Recently, author Nick Hornby (About Boys) offered this comment in The Telegraph:
“I have boys, and boys are particularly resistant to reading. I had some success recently with Sherman Alexie’s great young adult novel The Absolutely True Diary of a Part-time Indian – I told my son it was highly inappropriate for him, and one of the most banned books in America. That got his attention, and he raced through it.”
Bribery? Perhaps. But sometimes that’s what it seems to take to entice pre-teen and teen boys to start a book and stick with it to the end. Research shows that when it comes to reading skills, boys lag a grade – and often more – behind girls, and while girls might have patience for lingering starts and slow moving plots, boy will often quit unless they’re embroiled in action from the get-go.
Brain chemistry complicates things even further. Boy brains are wired front to back with little cross-over between the right and left hemispheres. When reading, boys largely process information with their left hemispheres. Girls are hard-wired across the hemispheres, a bonus when it comes to interpreting visual or spatial clues. Girls also have a language processing center in their right front hemispheres that boys lack. End result? When it comes to sniffing out sensory details or to assembling visual-spatial impressions, girls leave boys at the starting gate.
So what’s a writer to do? Long descriptive passages are killers for reluctant boy readers, yet many boys need sensory details to fully realize the world that the writer creates. A quandary, n’est pas?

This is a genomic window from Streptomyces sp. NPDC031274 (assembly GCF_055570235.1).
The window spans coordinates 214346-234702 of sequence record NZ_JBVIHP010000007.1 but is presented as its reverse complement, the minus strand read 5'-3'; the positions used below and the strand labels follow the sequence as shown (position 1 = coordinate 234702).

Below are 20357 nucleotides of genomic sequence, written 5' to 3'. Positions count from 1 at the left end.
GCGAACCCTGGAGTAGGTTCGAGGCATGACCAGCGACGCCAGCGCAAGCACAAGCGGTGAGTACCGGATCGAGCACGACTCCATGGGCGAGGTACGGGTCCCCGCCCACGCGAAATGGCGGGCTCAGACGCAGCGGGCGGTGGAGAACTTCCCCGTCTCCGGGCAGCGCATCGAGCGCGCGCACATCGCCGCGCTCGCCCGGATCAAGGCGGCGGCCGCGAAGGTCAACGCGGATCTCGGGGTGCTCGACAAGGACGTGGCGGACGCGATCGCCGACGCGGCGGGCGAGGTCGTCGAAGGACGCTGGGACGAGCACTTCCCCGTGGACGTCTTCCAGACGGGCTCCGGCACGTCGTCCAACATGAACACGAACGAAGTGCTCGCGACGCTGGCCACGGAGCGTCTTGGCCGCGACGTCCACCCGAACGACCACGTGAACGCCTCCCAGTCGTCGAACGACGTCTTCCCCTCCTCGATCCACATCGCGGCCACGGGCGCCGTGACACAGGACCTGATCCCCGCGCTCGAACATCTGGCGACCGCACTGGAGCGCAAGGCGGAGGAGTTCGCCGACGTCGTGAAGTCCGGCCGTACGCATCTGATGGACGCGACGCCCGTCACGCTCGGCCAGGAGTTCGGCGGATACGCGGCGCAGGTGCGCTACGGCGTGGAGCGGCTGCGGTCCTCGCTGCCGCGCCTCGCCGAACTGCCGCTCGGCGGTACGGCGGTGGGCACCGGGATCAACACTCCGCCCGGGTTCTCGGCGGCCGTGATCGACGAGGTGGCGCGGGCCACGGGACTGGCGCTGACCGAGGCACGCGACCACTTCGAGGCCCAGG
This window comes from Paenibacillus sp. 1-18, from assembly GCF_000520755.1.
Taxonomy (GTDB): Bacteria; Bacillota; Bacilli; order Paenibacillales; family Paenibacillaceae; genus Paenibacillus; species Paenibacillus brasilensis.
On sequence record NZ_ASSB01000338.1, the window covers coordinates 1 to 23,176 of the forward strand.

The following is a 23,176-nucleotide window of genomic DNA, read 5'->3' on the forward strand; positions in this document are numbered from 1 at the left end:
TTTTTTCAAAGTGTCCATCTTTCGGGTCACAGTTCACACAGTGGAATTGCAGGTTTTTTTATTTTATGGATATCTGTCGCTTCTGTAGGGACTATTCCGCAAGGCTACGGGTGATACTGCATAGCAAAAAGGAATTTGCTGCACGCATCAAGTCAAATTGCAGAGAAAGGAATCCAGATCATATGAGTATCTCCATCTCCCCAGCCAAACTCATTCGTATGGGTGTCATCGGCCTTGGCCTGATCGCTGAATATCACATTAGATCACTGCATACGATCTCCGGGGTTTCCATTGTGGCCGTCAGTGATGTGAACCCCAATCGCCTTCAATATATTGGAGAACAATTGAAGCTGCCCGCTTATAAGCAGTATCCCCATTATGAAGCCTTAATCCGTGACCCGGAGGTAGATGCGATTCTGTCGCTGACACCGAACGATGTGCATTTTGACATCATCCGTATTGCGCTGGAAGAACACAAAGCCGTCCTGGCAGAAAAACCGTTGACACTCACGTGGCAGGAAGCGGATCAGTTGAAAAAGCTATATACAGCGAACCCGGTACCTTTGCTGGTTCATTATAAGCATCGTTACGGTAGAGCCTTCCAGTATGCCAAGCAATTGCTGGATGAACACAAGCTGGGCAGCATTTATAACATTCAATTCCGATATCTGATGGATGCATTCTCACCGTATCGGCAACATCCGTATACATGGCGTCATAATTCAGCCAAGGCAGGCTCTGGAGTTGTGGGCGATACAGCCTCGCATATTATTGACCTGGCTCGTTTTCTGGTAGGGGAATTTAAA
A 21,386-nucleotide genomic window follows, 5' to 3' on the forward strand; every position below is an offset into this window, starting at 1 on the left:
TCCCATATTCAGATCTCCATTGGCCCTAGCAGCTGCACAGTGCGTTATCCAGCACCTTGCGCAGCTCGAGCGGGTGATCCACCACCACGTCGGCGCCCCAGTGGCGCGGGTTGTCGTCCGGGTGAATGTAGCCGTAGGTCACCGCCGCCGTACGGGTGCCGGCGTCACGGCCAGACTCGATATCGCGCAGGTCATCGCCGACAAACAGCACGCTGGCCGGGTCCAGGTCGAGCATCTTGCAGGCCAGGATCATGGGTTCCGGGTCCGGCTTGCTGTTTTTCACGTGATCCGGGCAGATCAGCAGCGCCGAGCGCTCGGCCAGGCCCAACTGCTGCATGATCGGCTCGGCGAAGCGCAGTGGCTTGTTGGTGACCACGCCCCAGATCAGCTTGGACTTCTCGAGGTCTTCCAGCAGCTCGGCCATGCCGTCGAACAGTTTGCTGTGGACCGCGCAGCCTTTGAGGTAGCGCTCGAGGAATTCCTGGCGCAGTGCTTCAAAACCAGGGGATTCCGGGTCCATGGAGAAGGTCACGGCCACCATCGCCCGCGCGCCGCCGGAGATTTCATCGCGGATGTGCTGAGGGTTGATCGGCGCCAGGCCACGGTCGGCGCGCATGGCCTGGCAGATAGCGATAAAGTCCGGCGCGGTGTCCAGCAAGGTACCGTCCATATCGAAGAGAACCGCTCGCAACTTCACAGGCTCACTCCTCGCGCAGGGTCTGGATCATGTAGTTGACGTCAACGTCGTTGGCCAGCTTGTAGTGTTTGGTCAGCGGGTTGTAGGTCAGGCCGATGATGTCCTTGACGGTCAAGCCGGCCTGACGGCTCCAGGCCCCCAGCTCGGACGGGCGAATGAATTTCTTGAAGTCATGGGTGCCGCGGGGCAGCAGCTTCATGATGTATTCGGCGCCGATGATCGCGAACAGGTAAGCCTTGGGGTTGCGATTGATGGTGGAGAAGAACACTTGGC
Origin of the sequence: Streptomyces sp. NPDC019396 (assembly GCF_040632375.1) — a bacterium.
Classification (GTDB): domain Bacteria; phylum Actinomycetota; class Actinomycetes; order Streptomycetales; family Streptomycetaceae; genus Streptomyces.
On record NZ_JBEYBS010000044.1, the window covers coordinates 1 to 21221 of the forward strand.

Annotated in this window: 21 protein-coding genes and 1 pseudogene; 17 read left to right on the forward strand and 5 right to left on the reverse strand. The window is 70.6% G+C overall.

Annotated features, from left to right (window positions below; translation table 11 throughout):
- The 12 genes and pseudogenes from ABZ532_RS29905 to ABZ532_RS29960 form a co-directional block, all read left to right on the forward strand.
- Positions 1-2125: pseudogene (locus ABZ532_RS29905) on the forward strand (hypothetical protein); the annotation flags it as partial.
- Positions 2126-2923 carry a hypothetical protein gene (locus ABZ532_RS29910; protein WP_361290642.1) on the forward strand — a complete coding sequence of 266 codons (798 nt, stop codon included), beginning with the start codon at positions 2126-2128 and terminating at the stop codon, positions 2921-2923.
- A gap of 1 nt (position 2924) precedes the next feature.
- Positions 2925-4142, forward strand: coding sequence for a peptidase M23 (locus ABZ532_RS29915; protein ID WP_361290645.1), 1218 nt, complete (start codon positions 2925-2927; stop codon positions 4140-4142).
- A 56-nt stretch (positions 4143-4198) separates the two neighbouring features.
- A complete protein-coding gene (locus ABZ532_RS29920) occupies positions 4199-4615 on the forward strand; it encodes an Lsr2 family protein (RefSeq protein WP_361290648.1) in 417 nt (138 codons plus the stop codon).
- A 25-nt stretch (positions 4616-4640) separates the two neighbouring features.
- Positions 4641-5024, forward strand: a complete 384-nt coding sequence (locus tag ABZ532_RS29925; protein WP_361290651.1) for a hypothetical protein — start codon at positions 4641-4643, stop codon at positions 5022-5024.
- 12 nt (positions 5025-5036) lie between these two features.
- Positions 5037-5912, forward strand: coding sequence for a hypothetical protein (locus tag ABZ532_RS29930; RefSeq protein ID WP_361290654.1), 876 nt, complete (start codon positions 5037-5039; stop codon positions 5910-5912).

One solution is to multi-purpose scenes so that they do both simultaneously. By carefully choosing words that imply action while at the same providing sensory information, the writer delivers a double hit for action-craving, sensory-starved boys.
Here’s an example from Rick Riordan’s The Sea of Monsters:
“Another fireball came streaking toward me. Tyson pushed me out of the way, but the explosion still blew me head over heels. I found myself sprawled on the gym floor, dazed from smoke, my tie-dyed T-shirt peppered with sizzling holes. Just across the center line, two hungry giants were glaring down at me.”
The entire paragraph is bristling with action. Notice the limited number of adjectives: tie-dyed, sizzling, hungry. Notice the abundance of verbs: streaking, sprawled, dazed, peppered, glaring. Riordan carefully chooses verbs that not only denote action, but also embody sensory impressions. Readers can see ‘sprawled’. They can feel ‘dazed’. And that T-shirt ‘peppered with sizzling holes’ – now there’s a verb-adjective combination that readers can see, hear and possibly even smell.
Here’s another example, this time the opening paragraph from a non-fiction story called ‘Lynmouth’s Challenge’ that I wrote for At the Edge: Daring Acts in Desperate Times:
“On January 12, 1899, wind battered the tiny seaside village of Lynmouth, England, shattering windows and blasting doors. The fierce gale brought sheets of rain and tossed waves from the nearby Bristol Channel into the streets. Only the foolish dared venture outdoors.”
I find beginnings difficult to write. In a few lines, it’s my job to engage readers while also setting the stage for the rest of the story. In this case, I hoped to paint a scene, providing readers not only with images of the storm, village and villagers, but also of the fight ahead. Word choices like battered, shattering, blasting, and tossed all echo the intensity of the storm while enabling readers to see, hear and feel it for themselves.
Show don’t tell is an oft-repeated rule for writers. For boy readers, writers might need to go a step further by building a range of sensory impressions through carefully selected actions.